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    I would absolutely consider ting and soldering a set of wheels. Your wheels will be stiffer and stronger. Tying and soldering distributes stress more evenly over a larger number of spokes, virtually eliminates any possibility of a broken spoke, and results in less need for truing. If you do happen to throw your wheel into someone's derailleur, tying and soldering ensures that you won't have broken spokes flopping all over the place, damaging your bike. YOU CAN STILL TRUE AND TENSION WHEELS THAT HAVE BEEN TYED AND SOLDERED! The extra weight? It's about as heavy as putting a nickel on each wheel. You can save that weight and more by having your wheels spec'ed with thinner spokes. Plus I think it looks pretty sweet.

    Why don't people do it anymore? I think it has a bit to do with better quality components on the market today and a bit to do with the prevalance of bladed spokes on pre-built wheelsets, something that prohibits tying and soldering. But also remember that these pre-built wheelsets are more prone to coming out of true, more difficult to true (esp. paired spoke designs), and often no lighter (regularly heavier, especially in the rim where it hurts the most!) than a hand-built "traditional" wheelset.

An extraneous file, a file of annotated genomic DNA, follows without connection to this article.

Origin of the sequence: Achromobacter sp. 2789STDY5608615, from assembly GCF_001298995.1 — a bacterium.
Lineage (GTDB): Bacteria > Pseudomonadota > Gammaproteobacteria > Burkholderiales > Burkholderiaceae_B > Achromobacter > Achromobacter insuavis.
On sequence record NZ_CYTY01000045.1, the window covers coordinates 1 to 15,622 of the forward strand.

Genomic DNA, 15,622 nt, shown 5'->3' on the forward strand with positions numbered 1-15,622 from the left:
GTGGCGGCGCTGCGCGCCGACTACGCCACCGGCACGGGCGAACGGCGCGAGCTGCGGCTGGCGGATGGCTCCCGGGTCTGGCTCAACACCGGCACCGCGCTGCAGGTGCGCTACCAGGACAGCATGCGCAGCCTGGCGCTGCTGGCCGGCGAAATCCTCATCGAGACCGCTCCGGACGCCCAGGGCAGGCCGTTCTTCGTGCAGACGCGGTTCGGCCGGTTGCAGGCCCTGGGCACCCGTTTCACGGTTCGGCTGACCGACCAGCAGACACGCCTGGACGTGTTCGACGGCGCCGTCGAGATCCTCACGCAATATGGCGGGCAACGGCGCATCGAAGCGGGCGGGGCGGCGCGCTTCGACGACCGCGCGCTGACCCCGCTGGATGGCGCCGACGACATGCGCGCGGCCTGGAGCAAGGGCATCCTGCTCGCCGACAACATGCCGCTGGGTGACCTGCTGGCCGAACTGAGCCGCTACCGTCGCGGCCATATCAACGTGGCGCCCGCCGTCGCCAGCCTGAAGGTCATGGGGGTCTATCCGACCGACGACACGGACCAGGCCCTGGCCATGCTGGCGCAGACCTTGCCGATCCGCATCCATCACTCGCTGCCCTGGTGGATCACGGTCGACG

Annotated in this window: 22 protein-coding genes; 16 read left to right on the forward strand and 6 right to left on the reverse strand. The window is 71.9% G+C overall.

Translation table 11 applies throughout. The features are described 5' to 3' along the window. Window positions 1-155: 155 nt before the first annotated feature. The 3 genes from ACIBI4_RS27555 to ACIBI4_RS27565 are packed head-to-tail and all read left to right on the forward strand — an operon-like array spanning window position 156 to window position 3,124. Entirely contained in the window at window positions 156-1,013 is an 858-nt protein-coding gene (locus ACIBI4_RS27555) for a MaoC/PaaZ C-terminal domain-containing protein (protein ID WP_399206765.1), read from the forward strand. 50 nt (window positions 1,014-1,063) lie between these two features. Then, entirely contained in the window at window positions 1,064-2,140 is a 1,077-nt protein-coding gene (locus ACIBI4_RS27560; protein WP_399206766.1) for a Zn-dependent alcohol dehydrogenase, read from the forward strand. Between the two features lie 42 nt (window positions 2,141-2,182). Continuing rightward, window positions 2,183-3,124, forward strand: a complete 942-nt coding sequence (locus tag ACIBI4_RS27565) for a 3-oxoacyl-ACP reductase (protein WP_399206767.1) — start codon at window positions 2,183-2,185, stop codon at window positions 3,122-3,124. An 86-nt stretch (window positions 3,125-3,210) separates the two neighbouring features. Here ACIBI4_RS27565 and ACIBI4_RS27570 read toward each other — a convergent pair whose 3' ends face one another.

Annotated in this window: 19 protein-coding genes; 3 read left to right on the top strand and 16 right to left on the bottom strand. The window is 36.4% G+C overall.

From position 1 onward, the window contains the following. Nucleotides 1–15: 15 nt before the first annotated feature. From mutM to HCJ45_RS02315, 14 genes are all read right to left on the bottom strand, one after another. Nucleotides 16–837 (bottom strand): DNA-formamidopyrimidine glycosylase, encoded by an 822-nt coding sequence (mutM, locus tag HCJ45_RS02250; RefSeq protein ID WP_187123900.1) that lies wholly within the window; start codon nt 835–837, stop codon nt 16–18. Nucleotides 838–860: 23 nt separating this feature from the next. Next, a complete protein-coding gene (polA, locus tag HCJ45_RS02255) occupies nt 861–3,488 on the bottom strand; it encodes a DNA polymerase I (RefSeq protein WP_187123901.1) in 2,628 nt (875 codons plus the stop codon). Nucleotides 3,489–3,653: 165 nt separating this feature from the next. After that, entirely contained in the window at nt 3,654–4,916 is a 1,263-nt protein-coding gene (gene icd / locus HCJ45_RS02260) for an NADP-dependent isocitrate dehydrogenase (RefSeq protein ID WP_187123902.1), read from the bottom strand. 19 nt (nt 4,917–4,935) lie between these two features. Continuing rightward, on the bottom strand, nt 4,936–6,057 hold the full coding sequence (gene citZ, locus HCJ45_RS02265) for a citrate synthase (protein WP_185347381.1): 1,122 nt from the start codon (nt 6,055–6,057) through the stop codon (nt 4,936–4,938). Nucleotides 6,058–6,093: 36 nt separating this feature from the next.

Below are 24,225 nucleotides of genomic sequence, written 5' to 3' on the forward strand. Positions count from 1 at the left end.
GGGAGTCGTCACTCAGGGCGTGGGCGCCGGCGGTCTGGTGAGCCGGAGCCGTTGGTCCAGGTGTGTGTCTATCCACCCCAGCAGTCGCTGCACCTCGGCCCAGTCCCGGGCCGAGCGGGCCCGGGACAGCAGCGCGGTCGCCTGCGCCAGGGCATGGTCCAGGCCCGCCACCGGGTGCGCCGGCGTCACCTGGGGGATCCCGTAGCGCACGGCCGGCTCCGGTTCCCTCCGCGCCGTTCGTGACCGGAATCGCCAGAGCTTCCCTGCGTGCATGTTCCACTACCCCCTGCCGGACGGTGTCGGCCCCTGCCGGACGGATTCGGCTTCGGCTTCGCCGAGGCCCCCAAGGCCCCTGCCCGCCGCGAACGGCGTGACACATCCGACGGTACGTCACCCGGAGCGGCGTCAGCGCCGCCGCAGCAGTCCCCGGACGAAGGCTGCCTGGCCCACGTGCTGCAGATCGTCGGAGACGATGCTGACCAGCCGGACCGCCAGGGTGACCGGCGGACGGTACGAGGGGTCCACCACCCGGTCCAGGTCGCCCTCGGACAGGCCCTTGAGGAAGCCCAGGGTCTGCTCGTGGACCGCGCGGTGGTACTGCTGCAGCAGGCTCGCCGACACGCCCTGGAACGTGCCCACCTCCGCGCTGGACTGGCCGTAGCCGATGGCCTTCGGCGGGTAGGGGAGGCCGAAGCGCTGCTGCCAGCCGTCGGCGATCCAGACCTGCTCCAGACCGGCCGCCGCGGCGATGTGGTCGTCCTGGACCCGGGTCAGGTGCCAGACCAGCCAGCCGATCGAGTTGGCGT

Those are my thoughts.. Tying and soldering is a great choice for larger riders, those who do loaded touring, and racers who want strong, light, responsive wheels. The first time you torque on the bars going up a hill on a wheel that's been tyed and soldered, you'll immediately feel the difference.

    If you are interested in a set of tyed and soldered wheels, check out www.rounderwheels.com. Doug Hamilton is a master wheel builder who regularly tyes and solders wheels for customers. He also offers a warranty against both truing and spoke breakage for the life of the rim. Try to get that from Mavic, Rolf, Bontrager, etc. And many of his wheelsets weigh less to boot.